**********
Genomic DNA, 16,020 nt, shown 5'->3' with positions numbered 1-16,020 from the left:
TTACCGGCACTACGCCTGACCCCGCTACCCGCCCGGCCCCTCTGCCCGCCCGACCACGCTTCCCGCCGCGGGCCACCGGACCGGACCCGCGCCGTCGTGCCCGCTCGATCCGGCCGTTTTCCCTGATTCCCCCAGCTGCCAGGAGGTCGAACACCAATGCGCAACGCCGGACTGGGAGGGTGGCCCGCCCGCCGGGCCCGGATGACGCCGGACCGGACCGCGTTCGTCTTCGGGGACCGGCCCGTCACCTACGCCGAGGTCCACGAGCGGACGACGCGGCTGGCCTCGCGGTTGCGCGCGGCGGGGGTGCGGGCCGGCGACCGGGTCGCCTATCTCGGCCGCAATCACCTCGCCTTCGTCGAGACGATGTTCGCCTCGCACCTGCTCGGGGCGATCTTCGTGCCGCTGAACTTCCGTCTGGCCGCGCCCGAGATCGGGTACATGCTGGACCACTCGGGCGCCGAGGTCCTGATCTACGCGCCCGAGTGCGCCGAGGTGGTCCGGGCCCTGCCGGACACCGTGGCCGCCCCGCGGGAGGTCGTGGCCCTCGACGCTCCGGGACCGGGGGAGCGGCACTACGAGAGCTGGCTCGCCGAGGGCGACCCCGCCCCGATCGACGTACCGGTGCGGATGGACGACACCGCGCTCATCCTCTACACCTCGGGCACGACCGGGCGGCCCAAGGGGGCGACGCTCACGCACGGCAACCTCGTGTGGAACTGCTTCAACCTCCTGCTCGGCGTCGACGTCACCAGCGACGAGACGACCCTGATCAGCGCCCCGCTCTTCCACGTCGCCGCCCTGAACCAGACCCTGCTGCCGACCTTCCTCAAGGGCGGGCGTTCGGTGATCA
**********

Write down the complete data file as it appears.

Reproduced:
Genomic DNA, 16,020 nt, shown 5'->3' with positions numbered 1-16,020 from the left:
TTACCGGCACTACGCCTGACCCCGCTACCCGCCCGGCCCCTCTGCCCGCCCGACCACGCTTCCCGCCGCGGGCCACCGGACCGGACCCGCGCCGTCGTGCCCGCTCGATCCGGCCGTTTTCCCTGATTCCCCCAGCTGCCAGGAGGTCGAACACCAATGCGCAACGCCGGACTGGGAGGGTGGCCCGCCCGCCGGGCCCGGATGACGCCGGACCGGACCGCGTTCGTCTTCGGGGACCGGCCCGTCACCTACGCCGAGGTCCACGAGCGGACGACGCGGCTGGCCTCGCGGTTGCGCGCGGCGGGGGTGCGGGCCGGCGACCGGGTCGCCTATCTCGGCCGCAATCACCTCGCCTTCGTCGAGACGATGTTCGCCTCGCACCTGCTCGGGGCGATCTTCGTGCCGCTGAACTTCCGTCTGGCCGCGCCCGAGATCGGGTACATGCTGGACCACTCGGGCGCCGAGGTCCTGATCTACGCGCCCGAGTGCGCCGAGGTGGTCCGGGCCCTGCCGGACACCGTGGCCGCCCCGCGGGAGGTCGTGGCCCTCGACGCTCCGGGACCGGGGGAGCGGCACTACGAGAGCTGGCTCGCCGAGGGCGACCCCGCCCCGATCGACGTACCGGTGCGGATGGACGACACCGCGCTCATCCTCTACACCTCGGGCACGACCGGGCGGCCCAAGGGGGCGACGCTCACGCACGGCAACCTCGTGTGGAACTGCTTCAACCTCCTGCTCGGCGTCGACGTCACCAGCGACGAGACGACCCTGATCAGCGCCCCGCTCTTCCACGTCGCCGCCCTGAACCAGACCCTGCTGCCGACCTTCCTCAAGGGCGGGCGTTCGGTGATCA